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Selling Green and Gold

Stock sale soars; and a note on Brett Favre Andrew Brandt

Print This December 08, 2011, 05:53 AM EST

Lambeau Field will get more seats and larger video screens.

The Purpose

Now the Packers are once again looking to give Lambeau a facelift: adding 6,700 new seats, two entrance gates, two oversized HD video screens and a viewing platform in the north end zone.

The goal is to raise approximately $20 million to put towards the $143 million project. More than $7 million was raised within the first three hours of the sale. The Packers intend initially to offer up to 250,000 shares (a $62.5 million value if sold in entirety), but also have the ability to offer up to 880,000 shares. They may, however, need to seek additional approval from the NFL for any shares sold over the initial 250,000 allotment.

What Stock Gets You

So what does $275 ($250 cost plus $25 handling fee) get a shareholder? Packers stock pays no dividends, can only be sold back to the team (for 2.5 cents), never appreciates in value and affords very limited voting rights.

Besides a stock certificate for proud display, shareholders are invited to the annual stockholder meeting at Lambeau Field in July. I have presented at several of those shareholder meetings; they are perhaps the friendliest stockholder meetings in America.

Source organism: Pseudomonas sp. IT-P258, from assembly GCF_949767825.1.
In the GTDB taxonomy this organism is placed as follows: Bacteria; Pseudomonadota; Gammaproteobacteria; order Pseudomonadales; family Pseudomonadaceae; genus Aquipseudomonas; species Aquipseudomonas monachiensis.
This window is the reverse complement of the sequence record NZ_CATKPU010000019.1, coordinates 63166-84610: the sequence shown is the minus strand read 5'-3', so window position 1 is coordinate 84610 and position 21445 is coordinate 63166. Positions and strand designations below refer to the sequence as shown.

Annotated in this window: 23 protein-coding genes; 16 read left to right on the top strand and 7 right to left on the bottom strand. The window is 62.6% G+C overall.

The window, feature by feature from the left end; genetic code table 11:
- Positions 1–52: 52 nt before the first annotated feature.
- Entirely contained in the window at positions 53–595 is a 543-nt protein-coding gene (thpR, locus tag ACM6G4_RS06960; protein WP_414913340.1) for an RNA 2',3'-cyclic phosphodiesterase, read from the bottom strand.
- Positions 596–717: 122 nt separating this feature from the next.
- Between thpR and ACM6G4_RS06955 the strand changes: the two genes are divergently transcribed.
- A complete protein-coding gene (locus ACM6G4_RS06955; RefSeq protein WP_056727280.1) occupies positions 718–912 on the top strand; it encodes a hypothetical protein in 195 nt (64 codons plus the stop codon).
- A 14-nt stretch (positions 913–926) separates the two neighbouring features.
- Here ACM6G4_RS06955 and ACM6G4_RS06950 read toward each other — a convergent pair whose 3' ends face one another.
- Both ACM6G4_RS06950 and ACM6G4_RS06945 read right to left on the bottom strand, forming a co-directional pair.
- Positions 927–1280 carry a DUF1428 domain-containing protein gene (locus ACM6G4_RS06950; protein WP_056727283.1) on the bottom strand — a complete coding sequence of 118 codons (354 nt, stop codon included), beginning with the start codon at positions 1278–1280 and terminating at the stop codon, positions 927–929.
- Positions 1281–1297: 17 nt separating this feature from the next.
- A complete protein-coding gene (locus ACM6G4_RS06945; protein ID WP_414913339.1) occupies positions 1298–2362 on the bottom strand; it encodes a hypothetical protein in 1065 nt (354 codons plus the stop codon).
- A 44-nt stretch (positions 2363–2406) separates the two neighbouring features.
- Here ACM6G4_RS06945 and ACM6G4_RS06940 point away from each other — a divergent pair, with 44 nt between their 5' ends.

And no, buying stock will not ascend the purchaser up the 81,000-name waiting list for tickets nor allow access to players or the team.

The Real Reason They Buy

Many are amused at the overwhelming response to purchasing stock with no value. Having worked at 1265 Lombardi Avenue for nine years, I am not.

Packer Nation extends far beyond the borders of Wisconsin and even the United States. The small-town tradition, unique ownership structure and success on the field endear the team to fans worldwide.

When I looked for a house in Green Bay, virtually every one had a “Packer room,” a shrine dedicated to the team, usually with stock certificates from previous sales on proud display.

For the people buying Packer stock, it is certainly not, as the offering disclaimer says “an investment in ‘stock’ in the common sense of the term.” It is much more of a psychic and emotional investment.   

In working for the Packers, I always felt a sense that – without an owner – I had a fiduciary duty to the shareholders, to act in their best interests at all times. Although they had no role, shareholders were, in some way, our “owners.” Yes, I reported to thousands of people wearing Cheeseheads!

Perhaps no team in professional sports is as perfectly positioned for an offering such as this as the Packers. The overwhelming initial response is a clear testament to that.

Follow me on Twitter at adbrandt.

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